instantaneous change from light to darkness-from a crowd of gay and
noisy companions, to utter solitude and silence. I stood for a moment
trying to recover my mental balance. I rubbed my eyes hard to assure
myself that I was wide, awake, and then I placed this very cigar-case
in the middle of the table, as a sign and token that I had been
downstairs--which cigar-case I found exactly where I left it this
morning-and then went and groped my way into the hall and regained my
"I met with no obstacle en route. I saw no one, but as I closed
and double-locked my door I distinctly heard a low laugh outside the
keyhole-a sort of suppressed, malicious titter, that made me
"I opened the door at once. There was nothing to be seen. I waited
and listened-dead silence. I then undressed and went to bed, resolved
that a whole army of butlers would fail to allure me once more to
that Christmas feast. I was determined not to lose my night's
rest-ghosts or no ghosts.
"Just as I was dozing off I remember hearing the neighboring clock
chime two. It was the last sound I was aware of-, the house was now
as silent as a vault. My fire burnt away cheerfully. I was no longer
in the least degree inclined for reading, and I fell fast asleep and
slept soundly till I heard the cabs and milk-carts beginning their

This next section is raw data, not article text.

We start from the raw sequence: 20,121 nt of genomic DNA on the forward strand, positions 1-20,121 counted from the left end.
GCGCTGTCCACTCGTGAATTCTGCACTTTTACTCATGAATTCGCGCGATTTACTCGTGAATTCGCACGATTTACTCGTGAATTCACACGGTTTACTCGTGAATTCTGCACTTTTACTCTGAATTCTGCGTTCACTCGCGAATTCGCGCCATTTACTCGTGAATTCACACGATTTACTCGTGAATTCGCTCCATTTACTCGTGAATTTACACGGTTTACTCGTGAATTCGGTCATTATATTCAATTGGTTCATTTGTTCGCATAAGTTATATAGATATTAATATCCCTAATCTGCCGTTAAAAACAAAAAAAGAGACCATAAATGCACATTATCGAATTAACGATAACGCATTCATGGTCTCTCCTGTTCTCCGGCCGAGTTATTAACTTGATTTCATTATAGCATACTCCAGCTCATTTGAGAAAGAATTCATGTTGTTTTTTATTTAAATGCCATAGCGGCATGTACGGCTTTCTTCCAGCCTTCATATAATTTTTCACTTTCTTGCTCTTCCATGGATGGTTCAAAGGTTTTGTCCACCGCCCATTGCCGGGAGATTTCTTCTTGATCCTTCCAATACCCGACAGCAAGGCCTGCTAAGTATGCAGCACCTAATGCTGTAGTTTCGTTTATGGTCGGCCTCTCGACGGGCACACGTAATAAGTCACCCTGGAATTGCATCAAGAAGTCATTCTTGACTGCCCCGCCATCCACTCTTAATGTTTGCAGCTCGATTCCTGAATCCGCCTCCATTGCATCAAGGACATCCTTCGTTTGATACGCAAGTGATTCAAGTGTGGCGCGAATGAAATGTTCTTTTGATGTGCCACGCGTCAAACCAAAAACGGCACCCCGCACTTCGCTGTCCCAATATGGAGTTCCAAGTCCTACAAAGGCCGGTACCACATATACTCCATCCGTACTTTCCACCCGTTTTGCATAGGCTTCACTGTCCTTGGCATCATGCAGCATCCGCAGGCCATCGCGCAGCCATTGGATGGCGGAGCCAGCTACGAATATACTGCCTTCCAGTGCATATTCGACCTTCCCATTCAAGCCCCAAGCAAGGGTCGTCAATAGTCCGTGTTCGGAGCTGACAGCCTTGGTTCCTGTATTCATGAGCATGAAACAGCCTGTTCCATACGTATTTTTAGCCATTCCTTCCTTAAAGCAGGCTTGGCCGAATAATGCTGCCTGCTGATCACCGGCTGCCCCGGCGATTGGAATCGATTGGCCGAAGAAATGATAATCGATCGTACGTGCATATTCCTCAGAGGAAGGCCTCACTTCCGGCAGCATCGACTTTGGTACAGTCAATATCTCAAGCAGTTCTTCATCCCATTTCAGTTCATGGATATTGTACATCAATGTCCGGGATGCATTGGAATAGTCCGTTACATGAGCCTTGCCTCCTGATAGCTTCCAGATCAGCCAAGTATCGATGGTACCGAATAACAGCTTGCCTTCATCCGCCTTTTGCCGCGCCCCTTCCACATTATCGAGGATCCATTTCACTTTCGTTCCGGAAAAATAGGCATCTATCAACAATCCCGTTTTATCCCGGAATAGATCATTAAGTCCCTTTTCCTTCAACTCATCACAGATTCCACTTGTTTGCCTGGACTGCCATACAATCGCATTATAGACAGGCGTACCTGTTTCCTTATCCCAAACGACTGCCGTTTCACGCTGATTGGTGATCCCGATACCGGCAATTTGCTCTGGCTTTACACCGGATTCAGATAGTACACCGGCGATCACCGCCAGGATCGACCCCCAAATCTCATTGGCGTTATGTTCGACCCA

"I then rose, dressed at my leisure, and found you, my good,
faithful friend, awaiting me, rather anxiously, on the hall-door
"I have not done with that house yet. I'm determined to find out
who these people are, and where they come from. I shall steep there
again tonight, along with my bulldog; and you will see that I shall
have news for you tomorrow morning-if I am still alive to tell the
tale," he added with a laugh.
In vain I would have dissuaded him. I protested, argued, and
implored. I declared that rashness was not courage; that he had seen
enough; that I, who had seen nothing, and only listened to his
experiences, was convinced that number ninety was a house to be
I might just as well have talked to my umbrella! So, once more, I
reluctantly accompanied him to his previous night's lodging. Once
more I saw him swallowed up inside the gloomy, forbidding-looking,
I then went home in an unusually anxious, semi-excited, nervous
state of mind. I lay wide awake, tumbling and tossing hour after
hour, a prey to the most foolish ideas--ideas I would have laughed to
scorn in daylight.
More than once I was certain that I heard John Hollyoak
distractedly calling me; and I sat up in bed and listened intently.
Of course it was fancy, for the instant I did so, there was no